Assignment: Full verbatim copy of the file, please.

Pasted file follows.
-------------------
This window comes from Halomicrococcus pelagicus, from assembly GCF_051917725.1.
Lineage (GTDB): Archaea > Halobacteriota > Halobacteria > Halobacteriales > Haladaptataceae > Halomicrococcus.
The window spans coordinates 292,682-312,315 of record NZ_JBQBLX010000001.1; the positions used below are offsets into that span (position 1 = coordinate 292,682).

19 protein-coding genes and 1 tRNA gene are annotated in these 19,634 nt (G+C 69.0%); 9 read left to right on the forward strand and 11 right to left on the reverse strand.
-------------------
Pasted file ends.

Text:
This window comes from Halomicrococcus pelagicus, from assembly GCF_051917725.1.
Lineage (GTDB): Archaea > Halobacteriota > Halobacteria > Halobacteriales > Haladaptataceae > Halomicrococcus.
The window spans coordinates 292,682-312,315 of record NZ_JBQBLX010000001.1; the positions used below are offsets into that span (position 1 = coordinate 292,682).

19 protein-coding genes and 1 tRNA gene are annotated in these 19,634 nt (G+C 69.0%); 9 read left to right on the forward strand and 11 right to left on the reverse strand.